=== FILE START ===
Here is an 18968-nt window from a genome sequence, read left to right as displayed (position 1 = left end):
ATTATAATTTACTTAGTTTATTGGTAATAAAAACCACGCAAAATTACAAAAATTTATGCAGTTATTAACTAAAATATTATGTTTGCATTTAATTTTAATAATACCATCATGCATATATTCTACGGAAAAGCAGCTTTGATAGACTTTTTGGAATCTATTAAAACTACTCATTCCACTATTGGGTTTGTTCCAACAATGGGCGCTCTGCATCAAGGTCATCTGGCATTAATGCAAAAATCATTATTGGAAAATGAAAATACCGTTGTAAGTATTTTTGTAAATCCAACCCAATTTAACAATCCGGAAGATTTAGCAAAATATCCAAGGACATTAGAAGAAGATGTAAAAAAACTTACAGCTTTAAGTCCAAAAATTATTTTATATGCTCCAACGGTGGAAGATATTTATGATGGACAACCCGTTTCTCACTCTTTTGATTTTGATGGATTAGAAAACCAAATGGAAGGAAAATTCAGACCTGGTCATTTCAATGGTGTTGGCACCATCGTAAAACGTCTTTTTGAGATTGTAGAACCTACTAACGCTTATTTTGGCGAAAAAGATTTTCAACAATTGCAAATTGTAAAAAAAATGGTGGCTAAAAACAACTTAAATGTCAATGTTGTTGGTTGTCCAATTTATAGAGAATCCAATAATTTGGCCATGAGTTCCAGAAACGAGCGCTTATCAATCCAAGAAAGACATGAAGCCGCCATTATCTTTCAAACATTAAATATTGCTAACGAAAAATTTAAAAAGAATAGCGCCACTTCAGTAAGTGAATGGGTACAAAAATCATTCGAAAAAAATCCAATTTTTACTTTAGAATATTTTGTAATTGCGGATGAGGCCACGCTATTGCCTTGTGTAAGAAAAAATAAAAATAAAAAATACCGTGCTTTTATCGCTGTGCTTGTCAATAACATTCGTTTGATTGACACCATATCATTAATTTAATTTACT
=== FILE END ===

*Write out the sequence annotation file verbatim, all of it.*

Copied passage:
Here is an 18968-nt window from a genome sequence, read left to right as displayed (position 1 = left end):
ATTATAATTTACTTAGTTTATTGGTAATAAAAACCACGCAAAATTACAAAAATTTATGCAGTTATTAACTAAAATATTATGTTTGCATTTAATTTTAATAATACCATCATGCATATATTCTACGGAAAAGCAGCTTTGATAGACTTTTTGGAATCTATTAAAACTACTCATTCCACTATTGGGTTTGTTCCAACAATGGGCGCTCTGCATCAAGGTCATCTGGCATTAATGCAAAAATCATTATTGGAAAATGAAAATACCGTTGTAAGTATTTTTGTAAATCCAACCCAATTTAACAATCCGGAAGATTTAGCAAAATATCCAAGGACATTAGAAGAAGATGTAAAAAAACTTACAGCTTTAAGTCCAAAAATTATTTTATATGCTCCAACGGTGGAAGATATTTATGATGGACAACCCGTTTCTCACTCTTTTGATTTTGATGGATTAGAAAACCAAATGGAAGGAAAATTCAGACCTGGTCATTTCAATGGTGTTGGCACCATCGTAAAACGTCTTTTTGAGATTGTAGAACCTACTAACGCTTATTTTGGCGAAAAAGATTTTCAACAATTGCAAATTGTAAAAAAAATGGTGGCTAAAAACAACTTAAATGTCAATGTTGTTGGTTGTCCAATTTATAGAGAATCCAATAATTTGGCCATGAGTTCCAGAAACGAGCGCTTATCAATCCAAGAAAGACATGAAGCCGCCATTATCTTTCAAACATTAAATATTGCTAACGAAAAATTTAAAAAGAATAGCGCCACTTCAGTAAGTGAATGGGTACAAAAATCATTCGAAAAAAATCCAATTTTTACTTTAGAATATTTTGTAATTGCGGATGAGGCCACGCTATTGCCTTGTGTAAGAAAAAATAAAAATAAAAAATACCGTGCTTTTATCGCTGTGCTTGTCAATAACATTCGTTTGATTGACACCATATCATTAATTTAATTTACT